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"I've always believed that the spirit is a feminine thing."

-- Bono

@U2 home page

U2''s music reveals new textures beneath the special effects

- June 29, 1997
by Greg Kot

"What do you think of this?" said U2's Bono, waving his hand toward a stage sparkling like a tacky convenience store fit for Goliath. "This is where we spent the cash you gave us . . . you've turned this into a great big rock room."

A 40-foot lemon, 100-foot golden arch and 170-foot video screen shimmered in the Chicago night Friday as the first of three shows began over the weekend at Soldier Field. And somewhere beneath all that tackiness and splendor were Bono and his bandmates -- guitarist The Edge, bassist Adam Clayton and drummer Larry Mullen.

They needed all the personality they could muster not to become a mere soundtrack for their special effects.

But Bono has never been shy.

"We're going to eat the monster before the monster could eat us," he vowed.

Not every one of the faithful was persuaded.

A woman who claimed to have seen every U2 concert in Chicago since the band formed in the late '70s said of her heroes, "They once had so much heart, but now it's too much of this," her hand sweeping in derision toward the same stage to which Bono had just pointed with pride.

She was not alone.

It was the 1980s anthems associated with a more innocent and earnest U2 that drew the biggest cheers: "Pride (In the Name of Love)," "Where the Streets Have No Name," "I Still Haven't Found What I'm Looking For."

But U2's journey as a band isn't over, even if some of its fans want to remain in the past.

The oldies were integrated into a 22-song, two-hour performance that demanded more than mere nostalgia.

U2 has grown up, and its increasingly textured, increasingly ambiguous music acknowledges that life doesn't become easier or simpler. Instead, the show is structured like a wrestling match between opposite impulses -- love and selfishness, introspection and glamor, bombastic rock and intimate folk.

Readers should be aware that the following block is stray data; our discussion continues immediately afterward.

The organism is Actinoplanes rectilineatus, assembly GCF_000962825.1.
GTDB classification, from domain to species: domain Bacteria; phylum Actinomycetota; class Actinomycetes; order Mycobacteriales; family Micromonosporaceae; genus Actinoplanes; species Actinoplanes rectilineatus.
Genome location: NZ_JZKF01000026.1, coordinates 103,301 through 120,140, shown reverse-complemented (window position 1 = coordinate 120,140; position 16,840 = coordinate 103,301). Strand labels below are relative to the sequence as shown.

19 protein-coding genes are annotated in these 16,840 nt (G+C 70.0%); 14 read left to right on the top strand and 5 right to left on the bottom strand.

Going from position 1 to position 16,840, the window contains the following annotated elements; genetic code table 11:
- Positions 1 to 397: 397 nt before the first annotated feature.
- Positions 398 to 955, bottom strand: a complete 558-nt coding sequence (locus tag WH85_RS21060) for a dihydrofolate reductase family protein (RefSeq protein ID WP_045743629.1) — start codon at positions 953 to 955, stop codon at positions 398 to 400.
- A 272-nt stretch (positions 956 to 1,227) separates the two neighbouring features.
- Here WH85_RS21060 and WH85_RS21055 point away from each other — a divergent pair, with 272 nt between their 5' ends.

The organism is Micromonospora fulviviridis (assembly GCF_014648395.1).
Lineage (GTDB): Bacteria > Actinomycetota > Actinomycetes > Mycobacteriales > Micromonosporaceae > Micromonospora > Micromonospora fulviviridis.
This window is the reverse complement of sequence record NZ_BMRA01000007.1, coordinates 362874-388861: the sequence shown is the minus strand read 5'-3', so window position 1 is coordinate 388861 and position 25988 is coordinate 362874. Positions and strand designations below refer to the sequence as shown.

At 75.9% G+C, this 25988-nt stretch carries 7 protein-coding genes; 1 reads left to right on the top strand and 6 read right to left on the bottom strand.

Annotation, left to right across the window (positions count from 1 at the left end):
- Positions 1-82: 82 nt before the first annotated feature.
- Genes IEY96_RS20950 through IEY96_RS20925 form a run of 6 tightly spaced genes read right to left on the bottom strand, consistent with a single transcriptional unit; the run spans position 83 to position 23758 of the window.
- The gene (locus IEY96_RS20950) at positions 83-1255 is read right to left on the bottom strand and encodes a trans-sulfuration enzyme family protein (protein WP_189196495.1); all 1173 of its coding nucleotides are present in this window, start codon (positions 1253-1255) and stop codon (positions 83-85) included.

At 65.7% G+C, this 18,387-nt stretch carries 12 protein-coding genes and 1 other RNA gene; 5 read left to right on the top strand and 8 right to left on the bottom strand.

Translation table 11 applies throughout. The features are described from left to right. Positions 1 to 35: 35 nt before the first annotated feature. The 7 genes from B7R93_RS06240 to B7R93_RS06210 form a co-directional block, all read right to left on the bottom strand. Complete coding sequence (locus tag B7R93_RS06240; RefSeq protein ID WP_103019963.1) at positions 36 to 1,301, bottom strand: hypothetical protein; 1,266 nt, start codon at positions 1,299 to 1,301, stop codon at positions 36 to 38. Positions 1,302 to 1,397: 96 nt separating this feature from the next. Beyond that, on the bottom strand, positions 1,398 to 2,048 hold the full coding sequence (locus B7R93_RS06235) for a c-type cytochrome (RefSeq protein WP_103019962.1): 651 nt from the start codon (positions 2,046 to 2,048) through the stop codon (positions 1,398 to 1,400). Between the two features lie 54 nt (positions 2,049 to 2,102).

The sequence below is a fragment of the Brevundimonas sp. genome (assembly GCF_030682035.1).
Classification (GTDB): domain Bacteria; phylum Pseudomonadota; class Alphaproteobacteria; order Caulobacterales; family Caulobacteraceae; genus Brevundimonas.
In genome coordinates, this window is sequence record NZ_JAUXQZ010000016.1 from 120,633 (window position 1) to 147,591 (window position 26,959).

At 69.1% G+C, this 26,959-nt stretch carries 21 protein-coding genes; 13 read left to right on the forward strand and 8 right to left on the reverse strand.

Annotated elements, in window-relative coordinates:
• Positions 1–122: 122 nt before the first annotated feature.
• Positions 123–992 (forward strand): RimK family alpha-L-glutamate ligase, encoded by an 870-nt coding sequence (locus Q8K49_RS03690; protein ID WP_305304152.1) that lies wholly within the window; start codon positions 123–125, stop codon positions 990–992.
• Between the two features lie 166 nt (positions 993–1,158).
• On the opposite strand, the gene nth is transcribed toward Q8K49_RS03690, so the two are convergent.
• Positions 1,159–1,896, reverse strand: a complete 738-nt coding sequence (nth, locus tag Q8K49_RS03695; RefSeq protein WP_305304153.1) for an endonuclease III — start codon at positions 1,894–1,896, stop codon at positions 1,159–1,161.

With a giant screen as a backdrop flashing images of cartoon mayhem and pop disposability, U2 challenged itself to find the humanity within the artifice.

The scale of the event occasionally forced U2 to become less of a band and too much of the Bono show, with the singer dancing out toward the second stage in the middle of the audience while his comrades toiled hundreds of feet behind him.

The Edge's solo turn on a karaoke version of Neil Diamond's "Sweet Caroline" had its charms, though the mild humor was a bit disappointing given the double-edged depth of most of the evening's entertainment.

But as stadium rock goes, the concert has only improved since the "Pop Mart" tour opened impressively in Las Vegas two months ago.

The band has stripped away many of the effects and backing tapes that augmented the guitar-bass-drums attack in Vegas, and the simpler arrangements have made the music sound bigger and even more gripping.

The most resonant moments were the most intimate, such as a haunting "If You Wear That Velvet Dress" performed as atypically hushed encore.

There was Bono on the small stage reaching out to The Edge on the large one, dueting on a poignant version of Ben E. King's soul classic "Stand by Me," then making like the Everly Brothers as they harmonized on an acoustic "Staring at the Sun."

And "Please" was a tour de force that floated, faded and then returned riding Clayton's magnificent bass line, before once again winding down to just a voice and a guitar, two musicians silhouetted against a blood-red screen.

Those who came looking to hear only the old U2 missed the beauty of the new as it soared quietly, in the shadow of its own monster.

© 1997, Chicago Tribune.

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